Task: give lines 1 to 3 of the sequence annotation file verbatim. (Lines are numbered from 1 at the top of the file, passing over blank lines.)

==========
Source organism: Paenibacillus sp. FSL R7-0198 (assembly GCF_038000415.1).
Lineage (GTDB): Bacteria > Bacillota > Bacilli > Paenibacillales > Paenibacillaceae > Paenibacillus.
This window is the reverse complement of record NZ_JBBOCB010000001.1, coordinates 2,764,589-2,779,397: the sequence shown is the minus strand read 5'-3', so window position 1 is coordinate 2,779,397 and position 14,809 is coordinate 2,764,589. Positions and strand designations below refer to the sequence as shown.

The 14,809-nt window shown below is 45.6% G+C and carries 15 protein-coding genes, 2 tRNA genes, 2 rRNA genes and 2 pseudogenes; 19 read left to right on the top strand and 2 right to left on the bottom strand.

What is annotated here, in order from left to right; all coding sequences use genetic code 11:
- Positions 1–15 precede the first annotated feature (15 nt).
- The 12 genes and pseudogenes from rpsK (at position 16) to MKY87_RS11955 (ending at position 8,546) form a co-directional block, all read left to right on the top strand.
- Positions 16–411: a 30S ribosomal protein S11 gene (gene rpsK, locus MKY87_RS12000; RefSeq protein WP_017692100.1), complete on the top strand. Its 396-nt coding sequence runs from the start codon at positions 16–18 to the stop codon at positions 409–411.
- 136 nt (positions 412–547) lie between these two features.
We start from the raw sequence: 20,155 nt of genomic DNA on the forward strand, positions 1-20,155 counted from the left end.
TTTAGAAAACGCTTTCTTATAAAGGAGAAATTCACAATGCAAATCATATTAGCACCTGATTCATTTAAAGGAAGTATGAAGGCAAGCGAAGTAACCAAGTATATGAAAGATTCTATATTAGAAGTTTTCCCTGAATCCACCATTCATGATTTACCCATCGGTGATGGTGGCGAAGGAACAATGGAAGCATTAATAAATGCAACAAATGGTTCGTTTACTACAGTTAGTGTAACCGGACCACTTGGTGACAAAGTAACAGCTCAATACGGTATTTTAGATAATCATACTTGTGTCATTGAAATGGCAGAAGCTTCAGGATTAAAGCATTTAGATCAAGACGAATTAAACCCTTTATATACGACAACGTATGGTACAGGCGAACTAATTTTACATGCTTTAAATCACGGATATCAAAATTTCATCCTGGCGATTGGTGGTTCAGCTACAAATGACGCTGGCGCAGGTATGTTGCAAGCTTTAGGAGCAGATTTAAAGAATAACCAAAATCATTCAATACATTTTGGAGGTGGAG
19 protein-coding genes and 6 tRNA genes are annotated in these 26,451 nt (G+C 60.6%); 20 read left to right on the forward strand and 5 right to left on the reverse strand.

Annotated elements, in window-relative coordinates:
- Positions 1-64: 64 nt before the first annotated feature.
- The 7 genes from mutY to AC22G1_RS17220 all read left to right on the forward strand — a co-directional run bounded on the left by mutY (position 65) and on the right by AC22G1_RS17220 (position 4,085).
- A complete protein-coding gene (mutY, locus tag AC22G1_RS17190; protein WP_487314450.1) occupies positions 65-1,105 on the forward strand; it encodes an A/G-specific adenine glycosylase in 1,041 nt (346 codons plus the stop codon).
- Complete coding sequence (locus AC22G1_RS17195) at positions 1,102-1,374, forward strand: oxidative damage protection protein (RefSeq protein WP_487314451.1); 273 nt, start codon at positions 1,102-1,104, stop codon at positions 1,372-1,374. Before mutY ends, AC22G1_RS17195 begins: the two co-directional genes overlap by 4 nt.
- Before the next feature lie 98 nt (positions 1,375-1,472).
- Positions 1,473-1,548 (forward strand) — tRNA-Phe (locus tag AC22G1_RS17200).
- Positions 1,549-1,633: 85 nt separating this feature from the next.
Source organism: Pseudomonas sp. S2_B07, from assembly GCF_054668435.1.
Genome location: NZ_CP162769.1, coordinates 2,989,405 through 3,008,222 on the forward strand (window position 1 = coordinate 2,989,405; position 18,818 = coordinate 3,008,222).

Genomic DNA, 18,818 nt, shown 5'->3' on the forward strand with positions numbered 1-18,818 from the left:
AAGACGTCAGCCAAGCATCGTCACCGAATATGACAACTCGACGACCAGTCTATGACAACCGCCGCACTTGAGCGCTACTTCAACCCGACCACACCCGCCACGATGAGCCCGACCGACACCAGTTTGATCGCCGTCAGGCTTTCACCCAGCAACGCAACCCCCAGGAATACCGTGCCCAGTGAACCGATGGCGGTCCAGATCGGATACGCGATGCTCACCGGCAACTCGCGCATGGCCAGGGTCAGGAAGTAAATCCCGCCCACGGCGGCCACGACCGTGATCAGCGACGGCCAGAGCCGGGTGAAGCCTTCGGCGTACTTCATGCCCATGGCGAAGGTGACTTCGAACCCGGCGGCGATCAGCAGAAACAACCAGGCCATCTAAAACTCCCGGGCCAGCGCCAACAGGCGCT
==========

Source organism: Paenibacillus sp. FSL R7-0198 (assembly GCF_038000415.1).
Lineage (GTDB): Bacteria > Bacillota > Bacilli > Paenibacillales > Paenibacillaceae > Paenibacillus.
This window is the reverse complement of record NZ_JBBOCB010000001.1, coordinates 2,764,589-2,779,397: the sequence shown is the minus strand read 5'-3', so window position 1 is coordinate 2,779,397 and position 14,809 is coordinate 2,764,589. Positions and strand designations below refer to the sequence as shown.